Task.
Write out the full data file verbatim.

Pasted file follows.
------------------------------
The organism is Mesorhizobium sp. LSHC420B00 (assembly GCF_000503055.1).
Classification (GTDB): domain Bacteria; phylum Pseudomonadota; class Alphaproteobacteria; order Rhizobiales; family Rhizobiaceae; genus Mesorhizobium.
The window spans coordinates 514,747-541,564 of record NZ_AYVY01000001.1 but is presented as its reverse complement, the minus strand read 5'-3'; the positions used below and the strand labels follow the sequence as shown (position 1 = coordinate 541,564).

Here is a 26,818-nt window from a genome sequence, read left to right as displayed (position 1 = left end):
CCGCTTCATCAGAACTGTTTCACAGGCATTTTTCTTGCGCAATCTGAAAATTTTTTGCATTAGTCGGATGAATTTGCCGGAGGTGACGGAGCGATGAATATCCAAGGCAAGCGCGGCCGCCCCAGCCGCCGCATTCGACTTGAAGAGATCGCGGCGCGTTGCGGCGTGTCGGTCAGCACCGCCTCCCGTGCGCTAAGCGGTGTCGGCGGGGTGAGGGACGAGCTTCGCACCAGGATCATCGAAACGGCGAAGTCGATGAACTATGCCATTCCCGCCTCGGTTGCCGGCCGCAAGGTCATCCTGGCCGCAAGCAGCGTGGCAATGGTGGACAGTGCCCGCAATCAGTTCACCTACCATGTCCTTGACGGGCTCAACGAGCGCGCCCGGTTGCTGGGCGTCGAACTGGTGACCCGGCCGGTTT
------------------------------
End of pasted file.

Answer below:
The organism is Mesorhizobium sp. LSHC420B00 (assembly GCF_000503055.1).
Classification (GTDB): domain Bacteria; phylum Pseudomonadota; class Alphaproteobacteria; order Rhizobiales; family Rhizobiaceae; genus Mesorhizobium.
The window spans coordinates 514,747-541,564 of record NZ_AYVY01000001.1 but is presented as its reverse complement, the minus strand read 5'-3'; the positions used below and the strand labels follow the sequence as shown (position 1 = coordinate 541,564).

Here is a 26,818-nt window from a genome sequence, read left to right as displayed (position 1 = left end):
CCGCTTCATCAGAACTGTTTCACAGGCATTTTTCTTGCGCAATCTGAAAATTTTTTGCATTAGTCGGATGAATTTGCCGGAGGTGACGGAGCGATGAATATCCAAGGCAAGCGCGGCCGCCCCAGCCGCCGCATTCGACTTGAAGAGATCGCGGCGCGTTGCGGCGTGTCGGTCAGCACCGCCTCCCGTGCGCTAAGCGGTGTCGGCGGGGTGAGGGACGAGCTTCGCACCAGGATCATCGAAACGGCGAAGTCGATGAACTATGCCATTCCCGCCTCGGTTGCCGGCCGCAAGGTCATCCTGGCCGCAAGCAGCGTGGCAATGGTGGACAGTGCCCGCAATCAGTTCACCTACCATGTCCTTGACGGGCTCAACGAGCGCGCCCGGTTGCTGGGCGTCGAACTGGTGACCCGGCCGGTTT